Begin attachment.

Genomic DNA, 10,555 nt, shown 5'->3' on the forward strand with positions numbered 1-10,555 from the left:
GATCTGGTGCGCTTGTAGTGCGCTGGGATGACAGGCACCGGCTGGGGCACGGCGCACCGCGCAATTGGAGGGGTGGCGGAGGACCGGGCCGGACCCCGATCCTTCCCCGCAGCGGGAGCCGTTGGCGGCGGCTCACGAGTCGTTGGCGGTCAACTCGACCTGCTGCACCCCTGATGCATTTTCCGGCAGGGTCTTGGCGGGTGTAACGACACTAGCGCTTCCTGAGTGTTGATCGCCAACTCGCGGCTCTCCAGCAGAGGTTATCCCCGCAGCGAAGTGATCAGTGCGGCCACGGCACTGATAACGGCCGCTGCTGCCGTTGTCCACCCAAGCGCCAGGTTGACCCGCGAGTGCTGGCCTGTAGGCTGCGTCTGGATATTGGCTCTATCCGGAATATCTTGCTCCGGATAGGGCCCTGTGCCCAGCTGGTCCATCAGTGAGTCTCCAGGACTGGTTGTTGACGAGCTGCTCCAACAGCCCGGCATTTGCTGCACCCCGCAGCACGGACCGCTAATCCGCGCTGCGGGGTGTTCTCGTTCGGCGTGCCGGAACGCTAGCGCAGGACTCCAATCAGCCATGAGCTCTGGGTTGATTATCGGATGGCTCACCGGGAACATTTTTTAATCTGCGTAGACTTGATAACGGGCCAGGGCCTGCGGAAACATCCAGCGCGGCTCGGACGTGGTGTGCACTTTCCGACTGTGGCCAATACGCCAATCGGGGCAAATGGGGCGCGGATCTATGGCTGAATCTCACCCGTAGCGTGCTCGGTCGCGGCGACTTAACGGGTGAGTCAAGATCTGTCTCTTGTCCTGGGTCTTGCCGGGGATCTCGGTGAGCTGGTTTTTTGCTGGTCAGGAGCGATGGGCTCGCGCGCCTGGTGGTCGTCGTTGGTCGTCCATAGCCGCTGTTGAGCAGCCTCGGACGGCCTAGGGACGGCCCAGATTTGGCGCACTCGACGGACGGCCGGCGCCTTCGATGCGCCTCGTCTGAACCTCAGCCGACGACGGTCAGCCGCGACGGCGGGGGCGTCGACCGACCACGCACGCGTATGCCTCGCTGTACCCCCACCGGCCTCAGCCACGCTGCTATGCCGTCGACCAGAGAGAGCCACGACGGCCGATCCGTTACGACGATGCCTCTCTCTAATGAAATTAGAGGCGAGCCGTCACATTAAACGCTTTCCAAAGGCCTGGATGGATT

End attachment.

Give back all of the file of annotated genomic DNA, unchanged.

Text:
Genomic DNA, 10,555 nt, shown 5'->3' on the forward strand with positions numbered 1-10,555 from the left:
GATCTGGTGCGCTTGTAGTGCGCTGGGATGACAGGCACCGGCTGGGGCACGGCGCACCGCGCAATTGGAGGGGTGGCGGAGGACCGGGCCGGACCCCGATCCTTCCCCGCAGCGGGAGCCGTTGGCGGCGGCTCACGAGTCGTTGGCGGTCAACTCGACCTGCTGCACCCCTGATGCATTTTCCGGCAGGGTCTTGGCGGGTGTAACGACACTAGCGCTTCCTGAGTGTTGATCGCCAACTCGCGGCTCTCCAGCAGAGGTTATCCCCGCAGCGAAGTGATCAGTGCGGCCACGGCACTGATAACGGCCGCTGCTGCCGTTGTCCACCCAAGCGCCAGGTTGACCCGCGAGTGCTGGCCTGTAGGCTGCGTCTGGATATTGGCTCTATCCGGAATATCTTGCTCCGGATAGGGCCCTGTGCCCAGCTGGTCCATCAGTGAGTCTCCAGGACTGGTTGTTGACGAGCTGCTCCAACAGCCCGGCATTTGCTGCACCCCGCAGCACGGACCGCTAATCCGCGCTGCGGGGTGTTCTCGTTCGGCGTGCCGGAACGCTAGCGCAGGACTCCAATCAGCCATGAGCTCTGGGTTGATTATCGGATGGCTCACCGGGAACATTTTTTAATCTGCGTAGACTTGATAACGGGCCAGGGCCTGCGGAAACATCCAGCGCGGCTCGGACGTGGTGTGCACTTTCCGACTGTGGCCAATACGCCAATCGGGGCAAATGGGGCGCGGATCTATGGCTGAATCTCACCCGTAGCGTGCTCGGTCGCGGCGACTTAACGGGTGAGTCAAGATCTGTCTCTTGTCCTGGGTCTTGCCGGGGATCTCGGTGAGCTGGTTTTTTGCTGGTCAGGAGCGATGGGCTCGCGCGCCTGGTGGTCGTCGTTGGTCGTCCATAGCCGCTGTTGAGCAGCCTCGGACGGCCTAGGGACGGCCCAGATTTGGCGCACTCGACGGACGGCCGGCGCCTTCGATGCGCCTCGTCTGAACCTCAGCCGACGACGGTCAGCCGCGACGGCGGGGGCGTCGACCGACCACGCACGCGTATGCCTCGCTGTACCCCCACCGGCCTCAGCCACGCTGCTATGCCGTCGACCAGAGAGAGCCACGACGGCCGATCCGTTACGACGATGCCTCTCTCTAATGAAATTAGAGGCGAGCCGTCACATTAAACGCTTTCCAAAGGCCTGGATGGATT